Friday, March 20, 2015

Hiding PARCC Test Prep in Plain Sight

My three kiddos hate veggies, and so I try to puree and hide them in everything from spaghetti sauce to brownies and muffins. I suggest thinking of test prep in the same way. Preparing students for the PARCC assessments should begin the very first day of school, and can be easily embedded (snuck) into our everyday instruction and assessment.
I have heard a lot of teachers worry that they are spending their valuable instructional time teaching to the test.  Maybe I am na├»ve, but I think that teaching to the test and preparing students for a new assessment design are two different things.  My sixteen-year-old son recently took his driver’s test, and he felt confident and prepared before sliding into the driver’s seat with his evaluator.  He had gone through the driver’s education classes, read through the test manual (maybe the only book he has read in recent months), and spent countless hours driving with his dad and me.  He even practiced using his dad’s big, old truck, my midsize vehicle, and my mother-in-law’s smaller car so that he would be prepared to drive any vehicle. Was this teaching to the test? Maybe…or maybe it was helping adequately prepare him so that he would be successful during the driving test.
When I think of teaching to the test, I think of teaching students to complete artificial, inauthentic tasks that they will find only on a standardized test.  I am not advocating for the PARCC or any other standardized assessments, but what I am doing is trying to convince teachers to be gentle with themselves.  The standards are new, the assessments are new, and teachers need time and support to learn. This is not going to happen in a forty-five minute session, but rather through sustainable professional development in which teachers have ownership over their learning.
The title to my post may be a little misleading as there are no silver bullets or Buckle Down Ohio books to teach students how to be successful on the PARCC assessments.  Real test preparation is going to come from teachers’ good teaching.  Teachers have to trust in their own content expertise, and the positive relationships and class culture they build and nurture throughout the school year.
To prevent artificial test prep, teachers need to delve into the standards and to reflect on their classroom instruction and assessment practices. This is hard work, and it will take time and support. Here are some steps I suggest for teachers to help avoid falling into the test prep trap:
1.     You want me to what? Again? Deconstruction has earned a bad rap with many teachers, but it is critical that we continue to deconstruct and analyze the CCSS to gain a more in depth understanding of these complex standards. Our students may be demonstrating the first two parts of a standard, but what about the third and fourth parts? It’s not that difficult for students to identify the theme in a text, but can they provide evidence of how this theme was developed throughout the text?  What does this even look like? How can it be differentiated for diverse learners?  How do we assess this? This deconstruction process is best done through collaborative discussions with colleagues, and is even better with coffee and chocolate.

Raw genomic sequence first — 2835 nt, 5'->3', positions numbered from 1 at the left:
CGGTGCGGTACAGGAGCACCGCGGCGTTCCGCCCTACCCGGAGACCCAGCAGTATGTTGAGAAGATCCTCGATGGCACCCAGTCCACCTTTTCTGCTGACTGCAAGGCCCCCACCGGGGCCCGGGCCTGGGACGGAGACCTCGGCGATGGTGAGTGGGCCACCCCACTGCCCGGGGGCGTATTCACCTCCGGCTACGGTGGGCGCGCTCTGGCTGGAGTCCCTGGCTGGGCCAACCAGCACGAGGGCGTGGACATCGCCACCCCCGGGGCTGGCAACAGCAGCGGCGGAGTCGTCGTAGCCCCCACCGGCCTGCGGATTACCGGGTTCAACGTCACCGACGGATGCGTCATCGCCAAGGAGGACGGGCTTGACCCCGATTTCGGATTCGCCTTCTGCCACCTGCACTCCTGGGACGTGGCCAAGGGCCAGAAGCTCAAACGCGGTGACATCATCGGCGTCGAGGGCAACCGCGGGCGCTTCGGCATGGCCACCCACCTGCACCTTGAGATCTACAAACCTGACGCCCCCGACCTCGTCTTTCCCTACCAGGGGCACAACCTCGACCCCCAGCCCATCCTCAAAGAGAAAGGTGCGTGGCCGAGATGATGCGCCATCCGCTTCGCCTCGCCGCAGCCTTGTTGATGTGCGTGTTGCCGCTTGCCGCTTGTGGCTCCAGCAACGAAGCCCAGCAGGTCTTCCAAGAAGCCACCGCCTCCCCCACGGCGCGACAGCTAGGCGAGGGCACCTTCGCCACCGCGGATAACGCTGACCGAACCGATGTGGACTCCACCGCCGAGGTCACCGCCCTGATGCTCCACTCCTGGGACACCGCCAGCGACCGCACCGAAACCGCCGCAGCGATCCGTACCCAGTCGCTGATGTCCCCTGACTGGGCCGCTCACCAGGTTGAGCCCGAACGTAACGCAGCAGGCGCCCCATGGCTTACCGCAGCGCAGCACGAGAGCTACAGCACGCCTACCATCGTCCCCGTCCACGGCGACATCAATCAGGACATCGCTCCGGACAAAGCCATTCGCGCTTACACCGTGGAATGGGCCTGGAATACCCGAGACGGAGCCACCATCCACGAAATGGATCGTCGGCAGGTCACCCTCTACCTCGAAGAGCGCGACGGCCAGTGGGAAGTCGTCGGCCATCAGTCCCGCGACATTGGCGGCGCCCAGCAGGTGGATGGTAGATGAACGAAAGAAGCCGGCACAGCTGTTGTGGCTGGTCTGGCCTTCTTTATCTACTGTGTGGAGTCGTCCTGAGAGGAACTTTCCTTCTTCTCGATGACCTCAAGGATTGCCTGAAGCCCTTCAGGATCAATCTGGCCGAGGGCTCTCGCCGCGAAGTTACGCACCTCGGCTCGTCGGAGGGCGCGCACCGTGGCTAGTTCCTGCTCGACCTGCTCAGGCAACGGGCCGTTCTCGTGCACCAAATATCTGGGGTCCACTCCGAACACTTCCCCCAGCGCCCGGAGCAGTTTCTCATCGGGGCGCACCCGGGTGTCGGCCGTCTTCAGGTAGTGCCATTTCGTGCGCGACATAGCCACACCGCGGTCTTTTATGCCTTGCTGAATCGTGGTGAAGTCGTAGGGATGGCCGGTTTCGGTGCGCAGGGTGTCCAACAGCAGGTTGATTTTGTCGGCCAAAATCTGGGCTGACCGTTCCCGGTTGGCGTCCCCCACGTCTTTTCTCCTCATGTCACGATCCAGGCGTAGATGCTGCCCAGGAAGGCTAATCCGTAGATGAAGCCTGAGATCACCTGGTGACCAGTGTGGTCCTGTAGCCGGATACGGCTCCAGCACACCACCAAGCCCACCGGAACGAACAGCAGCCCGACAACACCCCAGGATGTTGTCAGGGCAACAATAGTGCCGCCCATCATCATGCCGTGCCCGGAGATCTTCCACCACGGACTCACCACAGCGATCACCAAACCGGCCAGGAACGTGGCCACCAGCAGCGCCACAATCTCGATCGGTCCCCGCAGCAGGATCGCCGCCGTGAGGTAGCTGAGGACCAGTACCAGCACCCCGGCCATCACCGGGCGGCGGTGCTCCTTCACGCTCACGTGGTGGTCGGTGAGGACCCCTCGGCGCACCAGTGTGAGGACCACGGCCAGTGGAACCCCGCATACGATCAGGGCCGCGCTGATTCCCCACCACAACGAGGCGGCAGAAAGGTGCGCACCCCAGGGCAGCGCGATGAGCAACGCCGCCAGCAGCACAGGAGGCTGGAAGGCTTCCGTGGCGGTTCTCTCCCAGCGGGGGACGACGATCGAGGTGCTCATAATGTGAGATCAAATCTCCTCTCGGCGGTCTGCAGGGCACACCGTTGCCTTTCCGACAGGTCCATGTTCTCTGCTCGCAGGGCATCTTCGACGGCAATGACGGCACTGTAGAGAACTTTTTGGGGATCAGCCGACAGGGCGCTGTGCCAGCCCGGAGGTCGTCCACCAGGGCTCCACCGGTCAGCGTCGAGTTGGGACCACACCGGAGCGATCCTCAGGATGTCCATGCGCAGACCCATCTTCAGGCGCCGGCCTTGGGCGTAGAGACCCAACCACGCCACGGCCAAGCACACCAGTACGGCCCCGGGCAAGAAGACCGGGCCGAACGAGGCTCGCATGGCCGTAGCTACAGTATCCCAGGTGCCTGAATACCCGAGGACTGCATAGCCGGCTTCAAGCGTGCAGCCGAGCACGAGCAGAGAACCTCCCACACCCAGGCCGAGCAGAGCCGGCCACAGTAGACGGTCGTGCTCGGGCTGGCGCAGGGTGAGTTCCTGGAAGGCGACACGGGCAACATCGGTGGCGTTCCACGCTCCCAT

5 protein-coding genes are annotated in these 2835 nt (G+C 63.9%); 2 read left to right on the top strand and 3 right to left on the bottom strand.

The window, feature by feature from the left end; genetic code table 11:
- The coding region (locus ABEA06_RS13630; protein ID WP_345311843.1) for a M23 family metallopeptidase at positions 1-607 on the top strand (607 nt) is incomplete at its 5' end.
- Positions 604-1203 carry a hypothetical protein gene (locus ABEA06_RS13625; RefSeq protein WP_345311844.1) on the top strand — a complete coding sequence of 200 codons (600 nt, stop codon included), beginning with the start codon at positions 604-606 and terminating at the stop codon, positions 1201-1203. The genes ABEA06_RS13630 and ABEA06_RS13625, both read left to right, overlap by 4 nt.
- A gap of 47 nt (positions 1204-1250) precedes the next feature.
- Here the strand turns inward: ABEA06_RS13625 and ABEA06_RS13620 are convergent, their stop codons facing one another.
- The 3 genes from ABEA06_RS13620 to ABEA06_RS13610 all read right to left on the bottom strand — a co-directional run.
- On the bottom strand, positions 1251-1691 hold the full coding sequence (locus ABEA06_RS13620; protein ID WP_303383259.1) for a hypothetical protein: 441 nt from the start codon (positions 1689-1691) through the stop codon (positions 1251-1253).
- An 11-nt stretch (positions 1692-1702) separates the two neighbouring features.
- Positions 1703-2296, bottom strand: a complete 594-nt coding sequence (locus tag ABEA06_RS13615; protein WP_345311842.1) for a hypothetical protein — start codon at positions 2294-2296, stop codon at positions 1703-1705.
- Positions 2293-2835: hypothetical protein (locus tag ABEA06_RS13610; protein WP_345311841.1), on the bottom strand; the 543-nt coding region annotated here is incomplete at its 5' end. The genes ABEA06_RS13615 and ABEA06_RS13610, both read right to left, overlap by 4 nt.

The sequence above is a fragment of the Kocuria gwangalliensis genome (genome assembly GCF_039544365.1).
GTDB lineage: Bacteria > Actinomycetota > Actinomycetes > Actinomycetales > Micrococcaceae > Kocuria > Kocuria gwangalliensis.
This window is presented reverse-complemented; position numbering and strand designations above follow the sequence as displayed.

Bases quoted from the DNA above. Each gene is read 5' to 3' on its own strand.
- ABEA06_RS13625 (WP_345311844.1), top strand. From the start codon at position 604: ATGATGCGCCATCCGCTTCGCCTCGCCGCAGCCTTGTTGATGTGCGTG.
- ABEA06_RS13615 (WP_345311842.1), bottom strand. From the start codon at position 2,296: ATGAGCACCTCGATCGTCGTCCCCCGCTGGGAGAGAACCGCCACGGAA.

2.     It’s all about the alignment.  Teachers need time and support to reflect on their instruction, and to evaluate their alignment to the standards.  What worked well this year?  What needs refinement?  Where was our pacing too fast?  Too slow?  Are we teaching to the rigorous expectations of the standards?  Are we best meeting the learning needs of our students? I created a simple checklist for teachers to help begin this conversation.
3.     Where do we find time to teach everything we need to teach? I am a big fan of Backward Design. Wiggins and McTighe (2000) argue that we can’t start planning how we are going to teach until we know exactly what we want our students to learn.  In Backward Design, essential questions are used to guide the creation of units that integrate the various elements of the CCSS. The unit is driven by standards and a culminating activity, texts are chosen as tools to address the standards, and writing, language, and speaking and listening activates are placed throughout the unit. Check out a sample integrated unit I have been building. It makes sense that things that go together are best taught and learned together.
Teachers naturally are a reflective group, and I am predicting that many of us are already thinking about what we will change for next school year. While you are reflecting on these changes, I would also encourage you to think of all that you and your students have achieved thus far this year. Be kind to yourselves.  Treat yourselves with the same understanding and patience you offer to the learners in your classroom.